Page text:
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A Comedy in Four ActsLEONÍD FYÓDORITCH ZVEZDÍNTSEF. A retired Lieutenant of the Horse Guards. Owner of more than 60,000 acres of land in various provinces. A fresh-looking, bland, agreeable gentleman of 60. Believes in Spiritualism, and likes to astonish people with his wonderful stories. ANNA PÁVLOVNA ZVEZDÍNTSEVA. Wife of Leoníd. Stout; pretends to be young; quite taken up with the conventionalities of life; despises her husband, and blindly believes in her doctor. Very irritable. BETSY. Their daughter. A young woman of 20, fast, tries to be mannish, wears a pince-nez, flirts and giggles. Speaks very quickly and distinctly. VASÍLY LEONÍDITCH ZVEZDÍNTSEF. Their son, aged 25; has studied law, but has no definite occupation. Member of the Cycling Club, Jockey Club, and of the Society for Promoting the Breeding of Hounds. Enjoys perfect health, and has imperturbable self-assurance. Speaks loud...


Naked Warriors Herbert Read, London: Art & Letters, 1919. PREFACE I would like to speak for a generation to following effect: We, who in manhood's dawn have been compelled to care not a damn for life or death, now care less still for the convention of glory and the intellectual apologies for what can never be to us other than a riot of ghastliness and horror, of inhumanity and negation. May we, therefore, for the sake of life itself, be resolved to live with a cleaner and more direct realization of natural values. May we be unafraid of our frank emotions, and may we maintain a callous indifference to falsely-artistic prettifying of life. Then, as the reflex of such beauty where hitherto it has had no absolute existence. From sickness of... (From : Anarchy Archives.)

THE SCANDINAVIAN DRAMA: HENRIK IBSEN THE PILLARS OF SOCIETY The disintegrating effect of the Social Lie, of Duty, as an imposition and outrage, and of the spirit of Provincialism, as a stifling factor, are brought out with dynamic force in "The Pillars of Society." Consul Bernick, driven by the conception of his duty toward the House of Bernick, begins his career with a terrible lie. He sells his love for Lona Hessel in return for the large dowry of her step-sister Betty, whom he does not love. To forget his treachery, he enters into a clandestine relationship with an actress of the town. When surprised in her room by the drunken husband, young Bernick jumps out of the window, and then graciously accepts the offer of his bosom friend, Johan, to let him take the blame. Johan, together with his faithful sister Lona, leaves for America. In return for his devotion, young Bernick...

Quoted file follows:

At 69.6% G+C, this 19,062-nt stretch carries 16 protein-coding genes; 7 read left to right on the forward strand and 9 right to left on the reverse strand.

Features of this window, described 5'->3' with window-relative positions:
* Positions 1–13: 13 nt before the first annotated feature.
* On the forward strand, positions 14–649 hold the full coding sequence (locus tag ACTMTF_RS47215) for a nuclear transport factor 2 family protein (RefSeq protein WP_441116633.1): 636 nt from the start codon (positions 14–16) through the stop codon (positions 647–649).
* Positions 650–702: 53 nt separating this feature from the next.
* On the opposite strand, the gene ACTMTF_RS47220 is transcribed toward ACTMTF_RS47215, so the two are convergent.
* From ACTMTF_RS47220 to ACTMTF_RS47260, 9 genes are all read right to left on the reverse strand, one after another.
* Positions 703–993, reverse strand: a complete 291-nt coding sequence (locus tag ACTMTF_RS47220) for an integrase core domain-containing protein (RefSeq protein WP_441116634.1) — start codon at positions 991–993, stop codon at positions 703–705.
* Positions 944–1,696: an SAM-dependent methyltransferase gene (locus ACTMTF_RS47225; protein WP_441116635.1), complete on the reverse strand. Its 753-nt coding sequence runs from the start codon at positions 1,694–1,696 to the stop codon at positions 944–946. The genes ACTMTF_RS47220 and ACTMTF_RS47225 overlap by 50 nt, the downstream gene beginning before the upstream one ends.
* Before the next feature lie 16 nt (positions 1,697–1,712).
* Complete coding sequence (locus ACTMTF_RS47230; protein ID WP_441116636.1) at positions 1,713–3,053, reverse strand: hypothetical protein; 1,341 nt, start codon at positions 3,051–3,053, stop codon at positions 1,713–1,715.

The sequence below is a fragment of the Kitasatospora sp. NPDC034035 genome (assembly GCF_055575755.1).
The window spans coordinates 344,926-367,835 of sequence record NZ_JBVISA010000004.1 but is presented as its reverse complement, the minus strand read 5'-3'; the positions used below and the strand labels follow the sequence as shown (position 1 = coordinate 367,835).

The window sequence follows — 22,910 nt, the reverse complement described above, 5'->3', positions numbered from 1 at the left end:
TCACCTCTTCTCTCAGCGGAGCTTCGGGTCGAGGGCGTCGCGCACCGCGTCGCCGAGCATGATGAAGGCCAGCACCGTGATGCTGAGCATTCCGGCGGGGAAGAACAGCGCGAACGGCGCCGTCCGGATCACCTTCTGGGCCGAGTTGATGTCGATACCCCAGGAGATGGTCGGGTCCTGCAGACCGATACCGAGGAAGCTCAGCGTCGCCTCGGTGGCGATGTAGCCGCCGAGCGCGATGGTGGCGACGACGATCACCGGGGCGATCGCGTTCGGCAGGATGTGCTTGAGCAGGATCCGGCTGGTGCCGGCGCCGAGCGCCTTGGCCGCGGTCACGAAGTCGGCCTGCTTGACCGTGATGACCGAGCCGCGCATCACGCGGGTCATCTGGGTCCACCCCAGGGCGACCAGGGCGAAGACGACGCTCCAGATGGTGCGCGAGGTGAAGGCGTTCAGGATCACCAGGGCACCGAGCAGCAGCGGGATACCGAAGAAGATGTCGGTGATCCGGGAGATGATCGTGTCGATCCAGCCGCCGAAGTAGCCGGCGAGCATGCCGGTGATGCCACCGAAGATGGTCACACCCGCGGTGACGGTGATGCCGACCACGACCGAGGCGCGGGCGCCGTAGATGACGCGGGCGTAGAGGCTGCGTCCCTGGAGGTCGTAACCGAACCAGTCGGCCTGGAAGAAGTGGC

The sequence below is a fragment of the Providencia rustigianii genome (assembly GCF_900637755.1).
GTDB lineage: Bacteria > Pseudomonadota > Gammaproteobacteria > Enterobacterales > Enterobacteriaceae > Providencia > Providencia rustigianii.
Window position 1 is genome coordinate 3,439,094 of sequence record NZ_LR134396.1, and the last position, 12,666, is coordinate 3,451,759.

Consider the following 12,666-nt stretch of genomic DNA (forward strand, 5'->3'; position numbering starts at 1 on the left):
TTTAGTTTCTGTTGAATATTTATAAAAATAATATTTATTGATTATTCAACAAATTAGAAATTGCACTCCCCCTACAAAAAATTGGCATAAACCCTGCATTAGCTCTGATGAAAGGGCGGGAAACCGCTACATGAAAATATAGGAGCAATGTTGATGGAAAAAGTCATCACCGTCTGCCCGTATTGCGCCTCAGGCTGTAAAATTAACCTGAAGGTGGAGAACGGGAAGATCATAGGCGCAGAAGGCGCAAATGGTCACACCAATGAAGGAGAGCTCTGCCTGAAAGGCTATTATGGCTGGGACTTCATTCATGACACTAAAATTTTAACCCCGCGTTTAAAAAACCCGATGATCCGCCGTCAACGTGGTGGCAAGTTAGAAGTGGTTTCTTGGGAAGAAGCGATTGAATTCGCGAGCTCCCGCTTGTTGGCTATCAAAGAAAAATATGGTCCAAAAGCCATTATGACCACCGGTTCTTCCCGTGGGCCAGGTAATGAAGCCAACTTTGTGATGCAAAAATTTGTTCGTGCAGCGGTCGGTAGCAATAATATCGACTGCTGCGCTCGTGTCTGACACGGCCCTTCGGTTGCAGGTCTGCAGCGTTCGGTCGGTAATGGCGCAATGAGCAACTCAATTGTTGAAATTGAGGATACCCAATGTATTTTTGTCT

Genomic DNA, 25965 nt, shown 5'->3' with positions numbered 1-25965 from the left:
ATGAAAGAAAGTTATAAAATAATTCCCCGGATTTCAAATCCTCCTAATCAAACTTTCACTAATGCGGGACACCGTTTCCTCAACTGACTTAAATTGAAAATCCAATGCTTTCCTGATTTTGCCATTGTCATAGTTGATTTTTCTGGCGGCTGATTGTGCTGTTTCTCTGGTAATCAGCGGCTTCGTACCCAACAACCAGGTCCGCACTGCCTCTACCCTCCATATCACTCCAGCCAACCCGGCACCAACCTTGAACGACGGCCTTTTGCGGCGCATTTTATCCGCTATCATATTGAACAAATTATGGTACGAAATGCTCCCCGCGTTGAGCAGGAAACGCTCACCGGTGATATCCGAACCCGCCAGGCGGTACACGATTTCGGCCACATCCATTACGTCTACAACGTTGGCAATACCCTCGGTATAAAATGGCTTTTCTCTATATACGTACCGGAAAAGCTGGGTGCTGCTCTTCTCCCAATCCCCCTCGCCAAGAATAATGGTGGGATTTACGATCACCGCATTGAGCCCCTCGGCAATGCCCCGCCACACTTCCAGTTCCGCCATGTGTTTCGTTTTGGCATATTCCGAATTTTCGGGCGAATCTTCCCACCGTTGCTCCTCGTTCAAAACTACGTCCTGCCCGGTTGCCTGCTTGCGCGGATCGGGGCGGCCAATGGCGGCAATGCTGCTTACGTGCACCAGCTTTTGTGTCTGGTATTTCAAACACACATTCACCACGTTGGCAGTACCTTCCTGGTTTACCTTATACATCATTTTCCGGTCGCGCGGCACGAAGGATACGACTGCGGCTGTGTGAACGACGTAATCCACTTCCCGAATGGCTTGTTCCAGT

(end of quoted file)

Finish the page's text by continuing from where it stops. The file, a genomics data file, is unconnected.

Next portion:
PREFACE The following narrative is intended to answer a purpose, more general and important than immediately appears upon the face of it. The question now afloat in the world respecting THINGS AS THEY ARE, is the most interesting that can be presented to the human mind. While one party pleads for reformation and change, the other extols, m the warmest terms, the existing constitution of society. It seemed as if something would be gained for the decision of this question, if that constitution were faithfully developed in its practical effects. What is now presented to the public, is no refined and abstract speculation; it is a study and delineation of things passing in the moral world. It is but of late that the inestimable importance of political principles has been adequately apprehended. It is now known to philosophers, that the spirit and character of the government intrudes itself into every rank of society. But this is a truth, highly worthy to be c...

From: Thoughts on Man, His Nature, Productions and Discoveries Interspersed with some Particulares Respecting the Author by William Godwin ESSAY II OF THE DISTRIBUTION OF TALENTS SECTION I PRESUMED DEARTH OF INTELLECTUAL POWER. --SCHOOLS FOR THE EDUCATION OF YOUTH CONSIDERED. --THE BOY AND THE MAN COMPARED. GO TO SECTION II One of the earliest judgments that is usually made by those whose attention is turned to the characters of men in the social state, is of the great inequality with which the gifts of the understanding are distributed among us. Go into a miscellaneous society; sit down at table with ten or twelve men; repair to a club where as many are assembled in an evening to relax from the toils of the day--it is almost proverbial, that one or two of these persons will perhaps be brilliant, and the rest "weary, stale, flat and unprofitable." Go into a numerous school--the case will be still m...

A Critical Essay on ShakespeareMr. Crosby's article on Shakespeare's attitude toward the working classes suggested to me the idea of also expressing my own long-established opinion about the works of Shakespeare, in direct opposition, as it is, to that established in all the whole European world. Calling to mind all the struggle of doubt and self-deceit,—efforts to attune myself to Shakespeare—which I went through owing to my complete disagreement with this universal adulation, and, presuming that many have experienced and are experiencing the same, I think that it may not be unprofitable to express definitely and frankly this view of mine, opposed to that of the majority, and the more so as the conclusions to which I came, when examining the causes of my disagreement with the universally established opinion, are, it seems to me, not without interest and significance. My disagreement with the established opinion about Shakespeare is not the result of an accidental frame of mind, nor o...

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